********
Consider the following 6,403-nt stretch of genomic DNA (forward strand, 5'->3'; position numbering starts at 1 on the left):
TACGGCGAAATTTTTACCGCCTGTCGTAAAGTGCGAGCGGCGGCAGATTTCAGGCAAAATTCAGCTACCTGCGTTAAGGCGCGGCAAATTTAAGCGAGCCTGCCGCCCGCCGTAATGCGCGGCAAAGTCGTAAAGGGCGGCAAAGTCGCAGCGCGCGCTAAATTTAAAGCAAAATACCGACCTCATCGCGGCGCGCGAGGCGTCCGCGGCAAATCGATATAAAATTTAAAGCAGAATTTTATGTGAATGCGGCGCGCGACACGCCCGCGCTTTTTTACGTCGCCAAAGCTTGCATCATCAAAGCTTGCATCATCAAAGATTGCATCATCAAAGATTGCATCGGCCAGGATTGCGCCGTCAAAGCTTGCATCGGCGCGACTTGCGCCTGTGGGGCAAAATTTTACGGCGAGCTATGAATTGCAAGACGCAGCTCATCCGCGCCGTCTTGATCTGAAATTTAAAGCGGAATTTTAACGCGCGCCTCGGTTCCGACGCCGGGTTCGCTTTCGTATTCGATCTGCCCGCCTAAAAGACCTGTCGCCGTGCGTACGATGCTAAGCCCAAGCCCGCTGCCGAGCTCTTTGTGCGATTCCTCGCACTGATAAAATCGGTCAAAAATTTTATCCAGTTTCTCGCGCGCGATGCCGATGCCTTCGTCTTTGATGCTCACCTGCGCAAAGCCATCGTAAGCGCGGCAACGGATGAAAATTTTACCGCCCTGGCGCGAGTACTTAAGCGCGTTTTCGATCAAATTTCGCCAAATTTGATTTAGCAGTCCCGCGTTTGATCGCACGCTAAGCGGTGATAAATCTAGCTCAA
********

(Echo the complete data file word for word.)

Consider the following 6,403-nt stretch of genomic DNA (forward strand, 5'->3'; position numbering starts at 1 on the left):
TACGGCGAAATTTTTACCGCCTGTCGTAAAGTGCGAGCGGCGGCAGATTTCAGGCAAAATTCAGCTACCTGCGTTAAGGCGCGGCAAATTTAAGCGAGCCTGCCGCCCGCCGTAATGCGCGGCAAAGTCGTAAAGGGCGGCAAAGTCGCAGCGCGCGCTAAATTTAAAGCAAAATACCGACCTCATCGCGGCGCGCGAGGCGTCCGCGGCAAATCGATATAAAATTTAAAGCAGAATTTTATGTGAATGCGGCGCGCGACACGCCCGCGCTTTTTTACGTCGCCAAAGCTTGCATCATCAAAGCTTGCATCATCAAAGATTGCATCATCAAAGATTGCATCGGCCAGGATTGCGCCGTCAAAGCTTGCATCGGCGCGACTTGCGCCTGTGGGGCAAAATTTTACGGCGAGCTATGAATTGCAAGACGCAGCTCATCCGCGCCGTCTTGATCTGAAATTTAAAGCGGAATTTTAACGCGCGCCTCGGTTCCGACGCCGGGTTCGCTTTCGTATTCGATCTGCCCGCCTAAAAGACCTGTCGCCGTGCGTACGATGCTAAGCCCAAGCCCGCTGCCGAGCTCTTTGTGCGATTCCTCGCACTGATAAAATCGGTCAAAAATTTTATCCAGTTTCTCGCGCGCGATGCCGATGCCTTCGTCTTTGATGCTCACCTGCGCAAAGCCATCGTAAGCGCGGCAACGGATGAAAATTTTACCGCCCTGGCGCGAGTACTTAAGCGCGTTTTCGATCAAATTTCGCCAAATTTGATTTAGCAGTCCCGCGTTTGATCGCACGCTAAGCGGTGATAAATCTAGCTCAA